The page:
An interview with Sascha Hilgenfeldt

1/6/2023 Jeremiah Witten, MechSE undergraduate

Get to know the research program of MechSE Professor Sascha Hilgenfeldt.

Written by Jeremiah Witten, MechSE undergraduate

This is one of a series of interviews conducted by Jeremiah Witten, an undergraduate student in MechSE.

Sascha Hilgenfeldt is a professor in the Department of Mechanical Science and Engineering. After reading his research statement, I wanted to learn more about his work with fluid mechanics in the health and biomechanics area. 

Sascha HilgenfeldtProfessor Hilgenfeldt earned a bachelor’s degree in physics in 1991 from Munich University of Technology (MUT), bachelor’s degree in mathematics in 1995 from the University of Munich, a master’s degree in physics in 1995 from MUT, and a PhD in physics from the University of Marburg, Germany in 1997. He held a postdoctoral fellowship at Harvard University from 1998 to 2000, then various visiting and assistant professor positions before landing at UIUC in 2008.

With all of his knowledge and experience, I asked him how he mentors his graduate students. He said a large part of his work with graduate students is very free flowing, with the goal of instilling some creativity in the student. While close supervision and instruction is important initially, he said he likes to see the graduate student come up with ideas and solutions to issues by themselves and follow them through to fruition before they earn their PhD.

Next, I asked Professor Hilgenfeldt to walk me through the technical work he has performed. He first mentioned work on a phenomenon called sonoluminescence in which oscillating bubbles emit light. He then was interested in applying bubble oscillations for use in microfluidics. He illustrated a simple microfluidic device made from soft materials. This device uses one oscillating bubble to ‘sort’ particles flowing through the device. In the flow field induced by the bubble oscillation, particles of greater diameter would drift upwards and particles of smaller diameter would drift downwards. He mentioned research with this device is not yet complete. The additional challenge of this research is to describe not only the fluid mechanics, but the mechanics of the particles in the fluid and the forces acting on them. Clearly, there are some differential forces that cause the larger particles to move differently than the smaller particles.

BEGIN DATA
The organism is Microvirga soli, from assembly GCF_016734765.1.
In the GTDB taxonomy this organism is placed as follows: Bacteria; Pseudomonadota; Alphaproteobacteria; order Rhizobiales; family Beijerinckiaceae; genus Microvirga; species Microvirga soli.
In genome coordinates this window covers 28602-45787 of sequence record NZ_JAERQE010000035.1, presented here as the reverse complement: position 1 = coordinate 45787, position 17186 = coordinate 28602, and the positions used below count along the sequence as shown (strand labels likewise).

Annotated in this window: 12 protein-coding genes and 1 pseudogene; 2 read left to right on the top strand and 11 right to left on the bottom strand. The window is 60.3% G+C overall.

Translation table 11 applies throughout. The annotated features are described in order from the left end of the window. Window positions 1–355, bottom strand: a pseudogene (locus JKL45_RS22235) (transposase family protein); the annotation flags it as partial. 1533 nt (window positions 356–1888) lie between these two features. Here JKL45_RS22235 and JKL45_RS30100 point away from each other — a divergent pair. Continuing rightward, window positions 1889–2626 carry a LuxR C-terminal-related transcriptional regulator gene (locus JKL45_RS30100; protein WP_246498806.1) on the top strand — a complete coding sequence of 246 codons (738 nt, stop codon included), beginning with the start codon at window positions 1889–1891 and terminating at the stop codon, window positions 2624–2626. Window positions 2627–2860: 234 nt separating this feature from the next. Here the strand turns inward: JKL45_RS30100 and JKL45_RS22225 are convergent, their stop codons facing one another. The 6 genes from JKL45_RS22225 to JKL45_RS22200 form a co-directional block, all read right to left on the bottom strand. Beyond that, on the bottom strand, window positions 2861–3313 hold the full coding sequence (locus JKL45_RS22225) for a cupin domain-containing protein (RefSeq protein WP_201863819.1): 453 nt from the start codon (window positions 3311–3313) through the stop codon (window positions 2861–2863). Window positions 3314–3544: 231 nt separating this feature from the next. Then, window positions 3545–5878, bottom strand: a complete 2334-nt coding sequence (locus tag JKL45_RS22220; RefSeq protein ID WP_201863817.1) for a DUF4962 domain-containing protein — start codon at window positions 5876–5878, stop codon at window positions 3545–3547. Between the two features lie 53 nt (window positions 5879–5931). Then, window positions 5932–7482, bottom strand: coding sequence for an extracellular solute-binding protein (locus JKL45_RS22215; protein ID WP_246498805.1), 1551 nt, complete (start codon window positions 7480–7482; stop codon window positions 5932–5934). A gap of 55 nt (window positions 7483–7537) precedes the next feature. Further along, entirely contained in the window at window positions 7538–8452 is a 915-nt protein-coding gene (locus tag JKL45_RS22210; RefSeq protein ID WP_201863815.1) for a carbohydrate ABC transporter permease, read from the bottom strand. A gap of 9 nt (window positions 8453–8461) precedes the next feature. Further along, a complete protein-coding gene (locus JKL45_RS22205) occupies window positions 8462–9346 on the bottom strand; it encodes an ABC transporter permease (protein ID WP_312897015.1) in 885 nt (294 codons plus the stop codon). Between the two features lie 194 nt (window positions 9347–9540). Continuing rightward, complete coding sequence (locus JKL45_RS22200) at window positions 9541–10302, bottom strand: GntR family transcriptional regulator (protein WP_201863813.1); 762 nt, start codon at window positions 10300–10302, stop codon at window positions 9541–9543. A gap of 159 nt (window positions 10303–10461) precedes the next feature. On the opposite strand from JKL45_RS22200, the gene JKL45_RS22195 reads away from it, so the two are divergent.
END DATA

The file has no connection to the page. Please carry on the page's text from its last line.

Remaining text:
He also leads research into biological tissues, which have a structure similar to foams.  He first began to work with foams during his postdoctoral fellowship at Harvard, where he learned that tissues and other related systems are morphologically similar to foams.  

Finally, we discussed collaboration in academia. I asked Professor Hilgenfeldt what he expected the fluid mechanics field to look like in 10 years. His response was that he expects fields to mesh. He cited a fluid mechanics conference that he attends annually. Twenty years ago, this conference hosted roughly 400-500 people. At the last conference before the pandemic, over 4,000 people attended. As research develops, the traditional fields of science and engineering are becoming more connected and reliant on each other. In the future, Professor Hilgenfeldt expects increasing collaboration among all fields of academia to continue to develop unique solutions to all sorts of current issues that we face every day.

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This story was published January 6, 2023.